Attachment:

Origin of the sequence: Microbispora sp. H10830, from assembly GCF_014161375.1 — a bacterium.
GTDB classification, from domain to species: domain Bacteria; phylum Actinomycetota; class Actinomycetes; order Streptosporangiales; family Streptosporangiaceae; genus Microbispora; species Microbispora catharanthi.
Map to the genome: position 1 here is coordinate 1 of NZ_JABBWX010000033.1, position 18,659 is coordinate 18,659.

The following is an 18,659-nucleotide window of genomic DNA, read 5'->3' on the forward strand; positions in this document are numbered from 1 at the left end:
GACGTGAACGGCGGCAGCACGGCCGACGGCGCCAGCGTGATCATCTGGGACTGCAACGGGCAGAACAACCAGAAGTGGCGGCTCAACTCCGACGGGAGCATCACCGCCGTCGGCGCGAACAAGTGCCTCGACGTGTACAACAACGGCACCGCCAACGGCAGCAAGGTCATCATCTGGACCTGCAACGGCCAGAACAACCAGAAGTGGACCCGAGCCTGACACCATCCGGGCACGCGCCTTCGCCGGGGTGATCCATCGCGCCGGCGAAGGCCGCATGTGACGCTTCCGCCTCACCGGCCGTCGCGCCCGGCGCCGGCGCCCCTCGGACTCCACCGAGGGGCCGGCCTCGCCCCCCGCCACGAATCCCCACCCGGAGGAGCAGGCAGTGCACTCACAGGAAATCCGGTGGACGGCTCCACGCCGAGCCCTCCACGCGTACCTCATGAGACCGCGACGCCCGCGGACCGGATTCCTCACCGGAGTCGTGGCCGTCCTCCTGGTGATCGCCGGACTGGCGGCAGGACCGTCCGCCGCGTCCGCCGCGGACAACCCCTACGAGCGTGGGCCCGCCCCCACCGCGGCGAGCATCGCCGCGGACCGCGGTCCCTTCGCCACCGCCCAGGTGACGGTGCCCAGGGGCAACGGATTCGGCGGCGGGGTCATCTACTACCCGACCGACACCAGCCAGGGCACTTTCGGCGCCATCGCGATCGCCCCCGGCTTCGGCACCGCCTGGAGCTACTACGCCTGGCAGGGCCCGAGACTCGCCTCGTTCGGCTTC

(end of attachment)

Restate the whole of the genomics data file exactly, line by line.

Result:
Origin of the sequence: Microbispora sp. H10830, from assembly GCF_014161375.1 — a bacterium.
GTDB classification, from domain to species: domain Bacteria; phylum Actinomycetota; class Actinomycetes; order Streptosporangiales; family Streptosporangiaceae; genus Microbispora; species Microbispora catharanthi.
Map to the genome: position 1 here is coordinate 1 of NZ_JABBWX010000033.1, position 18,659 is coordinate 18,659.

The following is an 18,659-nucleotide window of genomic DNA, read 5'->3' on the forward strand; positions in this document are numbered from 1 at the left end:
GACGTGAACGGCGGCAGCACGGCCGACGGCGCCAGCGTGATCATCTGGGACTGCAACGGGCAGAACAACCAGAAGTGGCGGCTCAACTCCGACGGGAGCATCACCGCCGTCGGCGCGAACAAGTGCCTCGACGTGTACAACAACGGCACCGCCAACGGCAGCAAGGTCATCATCTGGACCTGCAACGGCCAGAACAACCAGAAGTGGACCCGAGCCTGACACCATCCGGGCACGCGCCTTCGCCGGGGTGATCCATCGCGCCGGCGAAGGCCGCATGTGACGCTTCCGCCTCACCGGCCGTCGCGCCCGGCGCCGGCGCCCCTCGGACTCCACCGAGGGGCCGGCCTCGCCCCCCGCCACGAATCCCCACCCGGAGGAGCAGGCAGTGCACTCACAGGAAATCCGGTGGACGGCTCCACGCCGAGCCCTCCACGCGTACCTCATGAGACCGCGACGCCCGCGGACCGGATTCCTCACCGGAGTCGTGGCCGTCCTCCTGGTGATCGCCGGACTGGCGGCAGGACCGTCCGCCGCGTCCGCCGCGGACAACCCCTACGAGCGTGGGCCCGCCCCCACCGCGGCGAGCATCGCCGCGGACCGCGGTCCCTTCGCCACCGCCCAGGTGACGGTGCCCAGGGGCAACGGATTCGGCGGCGGGGTCATCTACTACCCGACCGACACCAGCCAGGGCACTTTCGGCGCCATCGCGATCGCCCCCGGCTTCGGCACCGCCTGGAGCTACTACGCCTGGCAGGGCCCGAGACTCGCCTCGTTCGGCTTC